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Recurrence of major depressive disorder and its predictors in the general population: results from The Netherlands Mental Health Survey and Incidence Study (NEMESIS)

Published online by Cambridge University Press:  31 October 2012

F. Hardeveld*
Affiliation:
Pro Persona, Institute for Mental Health Care, Ede, The Netherlands Netherlands Institute of Mental Health and Addiction, The Netherlands
J. Spijker
Affiliation:
Pro Persona, Institute for Mental Health Care, Ede, The Netherlands Netherlands Institute of Mental Health and Addiction, The Netherlands
R. De Graaf
Affiliation:
Netherlands Institute of Mental Health and Addiction, The Netherlands
W. A. Nolen
Affiliation:
Department of Psychiatry, University Medical Center Groningen, University of Groningen, The Netherlands
A. T. F. Beekman
Affiliation:
Department of Psychiatry and Institute for Research in Extramural Medicine, VU University Medical Center Amsterdam, The Netherlands
*
*Address for correspondence: F. Hardeveld, Pro Persona, PO Box 70, 6710 RR, Ede, The Netherlands. (Email: f.hardeveld@propersona.nl)

Abstract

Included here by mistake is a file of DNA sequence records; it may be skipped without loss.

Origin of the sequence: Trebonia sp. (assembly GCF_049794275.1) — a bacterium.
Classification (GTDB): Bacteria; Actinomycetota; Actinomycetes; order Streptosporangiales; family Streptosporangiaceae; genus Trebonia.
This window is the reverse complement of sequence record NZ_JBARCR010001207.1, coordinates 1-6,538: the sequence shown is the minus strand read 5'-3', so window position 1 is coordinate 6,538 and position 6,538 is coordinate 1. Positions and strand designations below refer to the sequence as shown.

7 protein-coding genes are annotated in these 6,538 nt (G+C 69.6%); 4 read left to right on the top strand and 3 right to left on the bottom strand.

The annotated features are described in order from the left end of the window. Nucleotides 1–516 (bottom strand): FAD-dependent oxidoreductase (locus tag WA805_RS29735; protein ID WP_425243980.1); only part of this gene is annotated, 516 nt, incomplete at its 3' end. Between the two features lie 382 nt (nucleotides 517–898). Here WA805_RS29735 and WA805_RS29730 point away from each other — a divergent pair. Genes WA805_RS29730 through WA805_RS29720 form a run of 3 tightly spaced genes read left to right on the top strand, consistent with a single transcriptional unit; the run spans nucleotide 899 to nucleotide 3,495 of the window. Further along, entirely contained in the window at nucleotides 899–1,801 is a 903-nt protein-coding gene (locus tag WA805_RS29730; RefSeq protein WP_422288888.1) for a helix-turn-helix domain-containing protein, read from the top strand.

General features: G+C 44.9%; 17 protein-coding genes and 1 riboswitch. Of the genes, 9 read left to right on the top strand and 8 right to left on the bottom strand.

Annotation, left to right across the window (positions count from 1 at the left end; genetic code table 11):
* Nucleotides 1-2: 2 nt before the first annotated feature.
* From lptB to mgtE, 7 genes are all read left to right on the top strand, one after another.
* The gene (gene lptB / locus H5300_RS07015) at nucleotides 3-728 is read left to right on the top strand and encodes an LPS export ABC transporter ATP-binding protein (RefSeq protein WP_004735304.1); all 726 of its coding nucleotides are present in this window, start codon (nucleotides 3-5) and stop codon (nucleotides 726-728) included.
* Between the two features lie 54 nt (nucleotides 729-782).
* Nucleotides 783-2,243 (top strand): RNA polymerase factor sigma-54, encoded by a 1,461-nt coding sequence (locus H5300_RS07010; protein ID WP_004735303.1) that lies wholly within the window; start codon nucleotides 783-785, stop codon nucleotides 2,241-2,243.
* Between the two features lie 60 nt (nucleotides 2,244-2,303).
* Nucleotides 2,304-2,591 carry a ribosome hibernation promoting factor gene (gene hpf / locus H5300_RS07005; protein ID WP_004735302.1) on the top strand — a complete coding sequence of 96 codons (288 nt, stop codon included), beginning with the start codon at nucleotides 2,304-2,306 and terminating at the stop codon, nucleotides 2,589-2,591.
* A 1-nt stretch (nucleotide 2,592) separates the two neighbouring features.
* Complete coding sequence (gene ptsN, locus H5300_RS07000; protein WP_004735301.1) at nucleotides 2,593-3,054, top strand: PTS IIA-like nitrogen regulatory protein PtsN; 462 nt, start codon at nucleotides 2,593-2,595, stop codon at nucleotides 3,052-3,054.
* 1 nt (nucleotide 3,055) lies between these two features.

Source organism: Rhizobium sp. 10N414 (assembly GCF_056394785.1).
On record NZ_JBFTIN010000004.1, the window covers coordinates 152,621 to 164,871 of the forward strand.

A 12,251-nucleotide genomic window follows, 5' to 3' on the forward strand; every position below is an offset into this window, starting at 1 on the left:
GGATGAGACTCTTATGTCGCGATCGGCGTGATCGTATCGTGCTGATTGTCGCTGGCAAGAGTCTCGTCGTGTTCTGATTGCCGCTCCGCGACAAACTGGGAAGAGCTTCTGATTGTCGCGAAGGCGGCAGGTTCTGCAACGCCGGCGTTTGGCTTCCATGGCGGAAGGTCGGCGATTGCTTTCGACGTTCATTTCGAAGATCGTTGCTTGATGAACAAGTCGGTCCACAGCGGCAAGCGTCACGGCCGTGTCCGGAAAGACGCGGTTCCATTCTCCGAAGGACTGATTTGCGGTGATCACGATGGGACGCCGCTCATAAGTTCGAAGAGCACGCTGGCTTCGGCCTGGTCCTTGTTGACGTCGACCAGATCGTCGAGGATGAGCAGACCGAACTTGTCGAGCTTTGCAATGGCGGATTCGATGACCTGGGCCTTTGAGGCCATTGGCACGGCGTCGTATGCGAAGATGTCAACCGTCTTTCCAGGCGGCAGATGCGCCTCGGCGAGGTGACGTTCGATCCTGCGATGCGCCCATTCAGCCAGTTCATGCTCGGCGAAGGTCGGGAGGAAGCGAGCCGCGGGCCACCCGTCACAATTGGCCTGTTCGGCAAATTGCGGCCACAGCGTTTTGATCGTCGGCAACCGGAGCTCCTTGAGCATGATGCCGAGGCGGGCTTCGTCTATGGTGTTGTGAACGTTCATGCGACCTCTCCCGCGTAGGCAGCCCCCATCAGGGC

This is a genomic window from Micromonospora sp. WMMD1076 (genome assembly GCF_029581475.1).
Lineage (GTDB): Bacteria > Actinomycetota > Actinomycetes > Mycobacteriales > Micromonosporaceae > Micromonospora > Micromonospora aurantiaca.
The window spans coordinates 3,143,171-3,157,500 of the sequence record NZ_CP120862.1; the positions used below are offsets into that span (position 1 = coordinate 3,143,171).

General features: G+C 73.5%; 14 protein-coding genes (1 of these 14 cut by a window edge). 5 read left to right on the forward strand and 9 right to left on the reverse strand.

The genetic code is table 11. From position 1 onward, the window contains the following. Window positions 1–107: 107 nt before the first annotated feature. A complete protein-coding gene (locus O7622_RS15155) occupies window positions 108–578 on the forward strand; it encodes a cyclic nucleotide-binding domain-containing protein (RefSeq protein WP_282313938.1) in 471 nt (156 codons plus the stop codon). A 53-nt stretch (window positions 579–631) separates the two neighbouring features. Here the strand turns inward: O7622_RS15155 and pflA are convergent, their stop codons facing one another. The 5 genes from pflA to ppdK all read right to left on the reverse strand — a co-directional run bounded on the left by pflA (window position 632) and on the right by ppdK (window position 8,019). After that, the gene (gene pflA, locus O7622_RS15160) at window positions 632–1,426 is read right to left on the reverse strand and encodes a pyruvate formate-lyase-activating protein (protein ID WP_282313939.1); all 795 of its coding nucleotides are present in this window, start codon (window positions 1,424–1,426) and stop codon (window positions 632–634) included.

Background

Knowledge of the risk of recurrence after recovery from major depressive disorder (MDD) in the general population is scarce.

Method

Data were derived from 687 subjects in the general population with a lifetime DSM-III-R diagnosis of MDD but without a current major depressive episode (MDE) or dysthymia. Participants had to be at least 6 months in remission, and were recruited from The Netherlands Mental Health Survey and Incidence Study (NEMESIS), using the Composite International Diagnostic Interview (CIDI). Recency and severity of the last MDE were assessed retrospectively at baseline. Recurrence of MDD was measured prospectively during the 3-year follow-up. Kaplan–Meier survival curves were used to measure time to recurrence. Determinants of time to recurrence were analyzed using proportional hazard models.

Results

The estimated cumulative recurrence of MDD was 13.2% at 5 years, 23.2% at 10 years and 42.0% at 20 years. In bivariate analysis, the following variables predicted a shorter time to recurrence: younger age, younger age of onset, higher number of previous episodes, a severe last depressive episode, negative youth experiences, ongoing difficulties before recurrence and high neuroticism. Multivariably, younger age, a higher number of previous episodes, a severe last depressive episode, negative youth experiences and ongoing difficulties remained significant.

Conclusions

In this community sample, the long-term risk of recurrence was high, but lower than that found in clinical samples. Subjects who had had an MDE had a long-term vulnerability for recurrence. Factors predicting recurrence included illness- and stress-related factors.

Type
Original Articles
Copyright
Copyright © Cambridge University Press 2012

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